Public discourse regarding at-risk youth often focuses on dropout prevention and education reform. Lost in this narrow focus is the plight of the millions of youth who drop out, are pushed out or are otherwise failed by our education system. Without intervention, these youth fall into a socially and economically disconnected abyss from which it is difficult to escape. Worse, right now there is no public accountability for delivering them to successful education and labor market outcomes after they drop out. The dropout problem is thus an economic and labor market problem.
The employment-population ratio in 2010 for youth 16 to 19 is at the lowest level in more than 60 years. According to the March 2010 Bureau of Labor Statistics report, only 38 percent of high school dropouts ages 16 to 24 are employed. For black youth in this category, fewer than one in four has a job. For many youth of color in areas of concentrated poverty, work is no longer an option. This high level of youth joblessness and idleness during the time that youth should be developing work ethics, honing their work and occupational skills and building an employment portfolio will have enduring negative consequences not just for these youth as they assume adult responsibilities, but for the communities in which they reside and the nation as a whole.
For almost two decades, experts have warned about an impending crisis for low-income, low-skilled, and minority youth in the labor market. Despite the warnings of researchers, analysts and economists and their consistent recommendations to increase investment in our low-income, disadvantaged youth population, federal funding supporting youth employment and training decreased precipitously over the past two decades. Federal funding (in current dollars) to state and local areas for youth programming declined from $3.2 billion in 1991 to $1.6 billion in 2001 and to just $924 million in 2010, a nearly70 percent decline.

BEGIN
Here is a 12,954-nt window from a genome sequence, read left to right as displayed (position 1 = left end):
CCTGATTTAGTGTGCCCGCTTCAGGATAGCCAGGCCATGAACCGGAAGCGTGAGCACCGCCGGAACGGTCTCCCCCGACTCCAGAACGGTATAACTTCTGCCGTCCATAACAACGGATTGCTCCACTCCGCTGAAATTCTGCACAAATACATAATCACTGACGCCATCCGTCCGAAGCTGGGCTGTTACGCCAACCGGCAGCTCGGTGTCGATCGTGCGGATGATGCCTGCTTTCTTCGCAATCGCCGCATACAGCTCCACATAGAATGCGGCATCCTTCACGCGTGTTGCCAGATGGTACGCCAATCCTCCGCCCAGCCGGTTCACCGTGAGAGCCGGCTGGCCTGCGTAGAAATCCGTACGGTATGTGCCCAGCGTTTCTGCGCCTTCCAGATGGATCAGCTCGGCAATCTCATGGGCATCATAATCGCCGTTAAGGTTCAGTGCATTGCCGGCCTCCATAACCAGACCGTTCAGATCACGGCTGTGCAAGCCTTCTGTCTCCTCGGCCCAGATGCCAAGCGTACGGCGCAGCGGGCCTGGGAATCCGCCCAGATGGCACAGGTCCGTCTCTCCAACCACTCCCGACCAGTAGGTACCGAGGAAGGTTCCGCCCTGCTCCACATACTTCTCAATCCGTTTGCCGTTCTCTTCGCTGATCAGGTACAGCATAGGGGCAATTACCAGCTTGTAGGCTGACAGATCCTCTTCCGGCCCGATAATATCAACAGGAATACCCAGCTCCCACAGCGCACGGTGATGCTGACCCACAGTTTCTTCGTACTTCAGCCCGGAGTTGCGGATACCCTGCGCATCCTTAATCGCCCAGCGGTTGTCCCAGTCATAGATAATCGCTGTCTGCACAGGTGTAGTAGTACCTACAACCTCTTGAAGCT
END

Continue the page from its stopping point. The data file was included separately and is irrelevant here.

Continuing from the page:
The unemployment crisis has affected all classes of workers but poses a particular challenge for low-income and unskilled youth. We know from past recessions that low-income and low-skilled individuals are most often left behind as the economy recovers. President Obama has presented a vision for economic recovery built on growth, innovation and investments in renewable energy, health care, technology, and rebuilding our physical infrastructure. That vision must be expanded to include an action plan for youth recovery that is built on those same economic engines, one that integrates strategies to get disconnected youth off the streets, back into classrooms and training programs and onto pathways that prepare them for emerging opportunities. We can equip these youth with the skills necessary to meet 21st Century employer demands, not just at the entry level, but as skilled technicians, craftsmen, managers and other professionals that different industries will need.
There are inherent challenges in implementing this vision. Youth who are disconnected from employment and education have extensive deficits in their academic, labor market and life-management skills. Their horizons have been limited by lack of exposure, and their risk behaviors have created other barriers that will need to be addressed.